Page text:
The Republic of Zimbabwe is the 8th African Nation to launch the AU Campaign following national launches in Ethiopia, Niger, Burkina Faso, Chad, Democratic Republic of Congo, Madagascar and Uganda. The Zimbabwean launch of the campaign also comes at a critical time when the country was recently under the global lens following a statement by Prosecutor-General Mr. Johannes Tomana on the age of sexual consent. This sparked a public outcry and accentuated the need for a nationwide campaign that tackles the harmful practice of child marriage with the focus of highlighting the consequences of allowing the perpetuation of the practice.In her keynote address, Dr. Grace Mugabe called on all Zimbabwean daughters to fight against the sentencing of girls to a lifetime of violation. She pleaded with girls not to be threatened into being married off but to strive for a better life; making education their first love.
The First Lady also called on the Ministry of Justice to harmonize all laws on the age of marriage to 18 years as stipulated by the Constitution and apply stiffer penalties and sentencing of violators. “Child molesters, pedophiles, and rapists should not be allowed to get away with lenient sentences such as community service.
Child marriage is a tragedy for the girl child, her unborn children and her country’s development”, she affirmed. Dr. Mugabe also received the petition of the child parliamentarians and called on all Cabinet Ministers to jointly work towards a national action plan on ending child marriage in Zimbabwe.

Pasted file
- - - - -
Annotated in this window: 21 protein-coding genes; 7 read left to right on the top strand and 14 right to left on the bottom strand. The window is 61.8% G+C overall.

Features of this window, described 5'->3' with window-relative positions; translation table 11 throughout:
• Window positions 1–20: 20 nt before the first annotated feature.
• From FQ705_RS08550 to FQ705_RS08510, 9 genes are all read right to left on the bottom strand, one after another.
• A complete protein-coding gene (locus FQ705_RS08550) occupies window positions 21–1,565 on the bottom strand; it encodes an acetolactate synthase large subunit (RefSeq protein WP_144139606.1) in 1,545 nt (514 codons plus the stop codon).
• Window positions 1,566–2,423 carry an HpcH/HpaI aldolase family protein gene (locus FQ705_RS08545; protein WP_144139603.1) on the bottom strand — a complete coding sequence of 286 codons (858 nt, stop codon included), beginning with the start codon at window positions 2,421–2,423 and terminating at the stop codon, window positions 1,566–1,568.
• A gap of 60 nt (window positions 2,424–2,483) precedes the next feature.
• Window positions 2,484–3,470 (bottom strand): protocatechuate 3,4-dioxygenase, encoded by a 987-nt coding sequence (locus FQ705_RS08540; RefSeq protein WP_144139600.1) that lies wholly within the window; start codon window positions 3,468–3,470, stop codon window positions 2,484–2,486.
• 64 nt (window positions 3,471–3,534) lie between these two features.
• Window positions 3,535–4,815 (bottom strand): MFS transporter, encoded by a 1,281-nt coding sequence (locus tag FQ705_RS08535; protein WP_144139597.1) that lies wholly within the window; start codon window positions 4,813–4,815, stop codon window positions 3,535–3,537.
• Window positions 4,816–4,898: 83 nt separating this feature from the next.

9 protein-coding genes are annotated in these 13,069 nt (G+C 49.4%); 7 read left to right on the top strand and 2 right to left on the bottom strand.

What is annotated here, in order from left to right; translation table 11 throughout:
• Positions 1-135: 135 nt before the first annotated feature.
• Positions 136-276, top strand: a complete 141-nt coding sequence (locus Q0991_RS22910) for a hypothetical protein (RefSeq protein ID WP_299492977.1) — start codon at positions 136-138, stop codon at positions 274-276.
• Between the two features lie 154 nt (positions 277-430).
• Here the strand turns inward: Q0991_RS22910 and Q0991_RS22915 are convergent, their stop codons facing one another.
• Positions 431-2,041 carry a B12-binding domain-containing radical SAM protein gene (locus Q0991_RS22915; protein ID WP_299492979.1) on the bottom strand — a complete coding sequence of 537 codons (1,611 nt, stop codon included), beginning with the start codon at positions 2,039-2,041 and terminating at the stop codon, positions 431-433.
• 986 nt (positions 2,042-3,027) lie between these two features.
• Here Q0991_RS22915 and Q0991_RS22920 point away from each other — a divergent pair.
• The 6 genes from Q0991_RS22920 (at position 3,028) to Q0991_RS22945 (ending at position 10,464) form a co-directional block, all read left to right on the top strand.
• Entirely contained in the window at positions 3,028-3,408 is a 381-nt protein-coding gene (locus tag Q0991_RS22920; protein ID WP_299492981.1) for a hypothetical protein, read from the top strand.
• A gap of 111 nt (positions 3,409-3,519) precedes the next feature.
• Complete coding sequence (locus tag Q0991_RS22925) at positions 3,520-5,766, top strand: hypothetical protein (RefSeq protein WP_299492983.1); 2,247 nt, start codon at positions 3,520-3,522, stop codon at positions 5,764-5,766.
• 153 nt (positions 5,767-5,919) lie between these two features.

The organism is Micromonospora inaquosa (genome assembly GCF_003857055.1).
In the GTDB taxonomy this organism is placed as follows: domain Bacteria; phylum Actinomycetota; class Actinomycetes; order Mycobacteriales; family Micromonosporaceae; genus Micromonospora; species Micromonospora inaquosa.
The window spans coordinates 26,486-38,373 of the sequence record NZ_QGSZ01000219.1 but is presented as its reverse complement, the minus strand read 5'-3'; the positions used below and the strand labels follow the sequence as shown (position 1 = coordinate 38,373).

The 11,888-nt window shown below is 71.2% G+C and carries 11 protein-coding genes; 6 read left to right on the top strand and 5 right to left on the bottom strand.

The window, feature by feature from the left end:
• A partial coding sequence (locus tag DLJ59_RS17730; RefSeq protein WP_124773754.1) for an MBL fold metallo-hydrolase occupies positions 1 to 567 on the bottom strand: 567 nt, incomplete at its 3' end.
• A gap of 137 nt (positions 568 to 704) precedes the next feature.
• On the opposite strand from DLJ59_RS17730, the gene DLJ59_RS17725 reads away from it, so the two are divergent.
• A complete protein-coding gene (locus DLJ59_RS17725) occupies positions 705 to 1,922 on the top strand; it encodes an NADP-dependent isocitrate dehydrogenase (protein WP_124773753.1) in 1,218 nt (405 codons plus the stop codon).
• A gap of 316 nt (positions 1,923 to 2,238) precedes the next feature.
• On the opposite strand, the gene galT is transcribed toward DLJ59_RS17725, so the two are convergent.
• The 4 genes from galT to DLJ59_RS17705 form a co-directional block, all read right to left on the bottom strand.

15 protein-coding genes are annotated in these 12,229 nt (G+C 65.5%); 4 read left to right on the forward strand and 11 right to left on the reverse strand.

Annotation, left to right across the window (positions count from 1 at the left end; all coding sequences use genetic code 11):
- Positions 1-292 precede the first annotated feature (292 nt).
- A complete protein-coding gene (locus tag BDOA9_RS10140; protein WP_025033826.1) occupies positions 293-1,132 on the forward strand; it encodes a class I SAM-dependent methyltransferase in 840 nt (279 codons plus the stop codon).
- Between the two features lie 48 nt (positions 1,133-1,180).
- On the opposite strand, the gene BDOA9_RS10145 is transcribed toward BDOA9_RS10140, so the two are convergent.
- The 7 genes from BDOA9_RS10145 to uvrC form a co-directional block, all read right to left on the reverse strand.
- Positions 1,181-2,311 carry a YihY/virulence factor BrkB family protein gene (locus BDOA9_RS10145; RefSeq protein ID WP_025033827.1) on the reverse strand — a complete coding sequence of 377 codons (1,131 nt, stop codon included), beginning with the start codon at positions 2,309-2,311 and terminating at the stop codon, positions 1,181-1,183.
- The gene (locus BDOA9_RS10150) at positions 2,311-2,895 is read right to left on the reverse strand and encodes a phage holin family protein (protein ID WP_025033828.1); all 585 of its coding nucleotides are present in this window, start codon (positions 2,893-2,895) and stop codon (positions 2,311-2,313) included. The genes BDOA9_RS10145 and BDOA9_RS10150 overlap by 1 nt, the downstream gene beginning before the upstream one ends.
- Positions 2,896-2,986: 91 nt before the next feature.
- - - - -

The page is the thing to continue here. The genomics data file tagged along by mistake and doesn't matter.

The event was attended by the Zimbabwean Senate President, Hon. Edna Madzongwe, the Speaker of Parliament, Hon. Advocate Jacob Mudenda, Members of Senate and Parliament, Cabinet Ministers who all joined their voices to call for an end to child marriages.
Speaking on behalf of the UN agencies, the Resident Coordinator and Country Director for UNICEF, Mr. Reza Hossani called on all stakeholders to reject social norms and break the cultural silence that continues to hide these violations of the rights of vulnerable children.
Child marriage is a significant cultural, political and public health issue on the African continent. Child marriage is defined as any legal or customary union involving a boy or girl below age 18. While it is prevalent throughout the world, it occurs with higher frequency in low-income countries in Africa and Southeast Asia.